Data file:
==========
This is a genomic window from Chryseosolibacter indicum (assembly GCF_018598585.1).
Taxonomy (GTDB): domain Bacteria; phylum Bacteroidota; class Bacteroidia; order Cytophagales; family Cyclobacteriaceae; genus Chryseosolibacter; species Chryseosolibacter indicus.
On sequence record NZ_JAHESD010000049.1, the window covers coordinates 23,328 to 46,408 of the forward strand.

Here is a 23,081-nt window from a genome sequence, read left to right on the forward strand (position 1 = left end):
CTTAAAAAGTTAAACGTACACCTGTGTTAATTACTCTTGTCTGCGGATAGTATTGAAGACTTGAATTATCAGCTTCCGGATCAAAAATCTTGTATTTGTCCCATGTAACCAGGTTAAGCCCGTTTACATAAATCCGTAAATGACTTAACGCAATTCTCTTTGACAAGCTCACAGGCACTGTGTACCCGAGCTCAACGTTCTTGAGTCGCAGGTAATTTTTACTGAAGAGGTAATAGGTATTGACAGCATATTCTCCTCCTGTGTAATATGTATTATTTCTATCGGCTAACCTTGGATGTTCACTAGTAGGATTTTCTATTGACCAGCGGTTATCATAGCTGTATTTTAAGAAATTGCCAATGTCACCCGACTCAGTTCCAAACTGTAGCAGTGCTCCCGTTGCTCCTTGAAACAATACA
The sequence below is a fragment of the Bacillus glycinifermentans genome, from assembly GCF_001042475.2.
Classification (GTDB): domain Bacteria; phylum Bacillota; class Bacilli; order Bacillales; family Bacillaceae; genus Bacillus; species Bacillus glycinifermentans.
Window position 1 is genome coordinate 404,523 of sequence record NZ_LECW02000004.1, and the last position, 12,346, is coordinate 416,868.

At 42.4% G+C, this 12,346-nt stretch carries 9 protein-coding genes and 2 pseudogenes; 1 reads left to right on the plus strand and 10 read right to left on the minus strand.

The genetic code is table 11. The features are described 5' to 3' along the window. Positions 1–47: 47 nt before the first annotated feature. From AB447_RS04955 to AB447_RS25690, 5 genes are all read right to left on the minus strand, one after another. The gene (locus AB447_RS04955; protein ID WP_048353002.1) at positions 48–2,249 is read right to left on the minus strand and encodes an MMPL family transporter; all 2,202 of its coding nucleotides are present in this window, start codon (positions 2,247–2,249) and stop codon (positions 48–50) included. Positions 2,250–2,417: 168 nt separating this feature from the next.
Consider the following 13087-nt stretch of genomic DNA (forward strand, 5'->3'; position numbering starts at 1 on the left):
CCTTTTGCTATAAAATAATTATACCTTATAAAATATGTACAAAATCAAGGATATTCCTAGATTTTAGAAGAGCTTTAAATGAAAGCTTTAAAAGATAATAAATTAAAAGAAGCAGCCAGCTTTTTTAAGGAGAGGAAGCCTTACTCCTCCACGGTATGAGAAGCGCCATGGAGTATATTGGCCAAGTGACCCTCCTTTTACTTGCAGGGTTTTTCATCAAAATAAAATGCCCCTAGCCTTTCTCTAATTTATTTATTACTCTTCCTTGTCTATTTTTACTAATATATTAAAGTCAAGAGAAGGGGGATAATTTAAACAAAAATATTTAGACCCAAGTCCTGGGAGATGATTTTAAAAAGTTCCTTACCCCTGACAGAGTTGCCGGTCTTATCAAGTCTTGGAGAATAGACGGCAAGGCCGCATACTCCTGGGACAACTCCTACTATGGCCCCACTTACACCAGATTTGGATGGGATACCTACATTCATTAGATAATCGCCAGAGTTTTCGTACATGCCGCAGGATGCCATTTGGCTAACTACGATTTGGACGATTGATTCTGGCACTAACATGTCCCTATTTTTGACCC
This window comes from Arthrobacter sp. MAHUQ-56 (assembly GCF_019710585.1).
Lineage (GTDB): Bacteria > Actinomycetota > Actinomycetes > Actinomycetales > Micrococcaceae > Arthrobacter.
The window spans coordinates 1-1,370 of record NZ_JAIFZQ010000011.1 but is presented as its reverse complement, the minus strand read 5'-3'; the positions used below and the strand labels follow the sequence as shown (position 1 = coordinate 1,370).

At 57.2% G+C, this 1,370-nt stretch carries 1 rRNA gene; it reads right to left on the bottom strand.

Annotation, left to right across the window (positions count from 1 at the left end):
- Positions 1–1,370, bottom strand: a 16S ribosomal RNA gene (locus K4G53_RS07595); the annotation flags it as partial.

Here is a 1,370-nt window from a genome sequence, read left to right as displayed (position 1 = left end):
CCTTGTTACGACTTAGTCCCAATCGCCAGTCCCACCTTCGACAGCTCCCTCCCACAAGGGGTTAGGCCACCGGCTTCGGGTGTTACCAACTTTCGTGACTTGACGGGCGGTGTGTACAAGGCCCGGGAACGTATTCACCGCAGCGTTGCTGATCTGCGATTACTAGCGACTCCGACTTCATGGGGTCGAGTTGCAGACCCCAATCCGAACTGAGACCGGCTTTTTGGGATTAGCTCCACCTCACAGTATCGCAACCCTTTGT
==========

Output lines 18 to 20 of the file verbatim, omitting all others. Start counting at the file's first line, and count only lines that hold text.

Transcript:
- Positions 1–1,370, bottom strand: a 16S ribosomal RNA gene (locus K4G53_RS07595); the annotation flags it as partial.

Here is a 1,370-nt window from a genome sequence, read left to right as displayed (position 1 = left end):
CCTTGTTACGACTTAGTCCCAATCGCCAGTCCCACCTTCGACAGCTCCCTCCCACAAGGGGTTAGGCCACCGGCTTCGGGTGTTACCAACTTTCGTGACTTGACGGGCGGTGTGTACAAGGCCCGGGAACGTATTCACCGCAGCGTTGCTGATCTGCGATTACTAGCGACTCCGACTTCATGGGGTCGAGTTGCAGACCCCAATCCGAACTGAGACCGGCTTTTTGGGATTAGCTCCACCTCACAGTATCGCAACCCTTTGT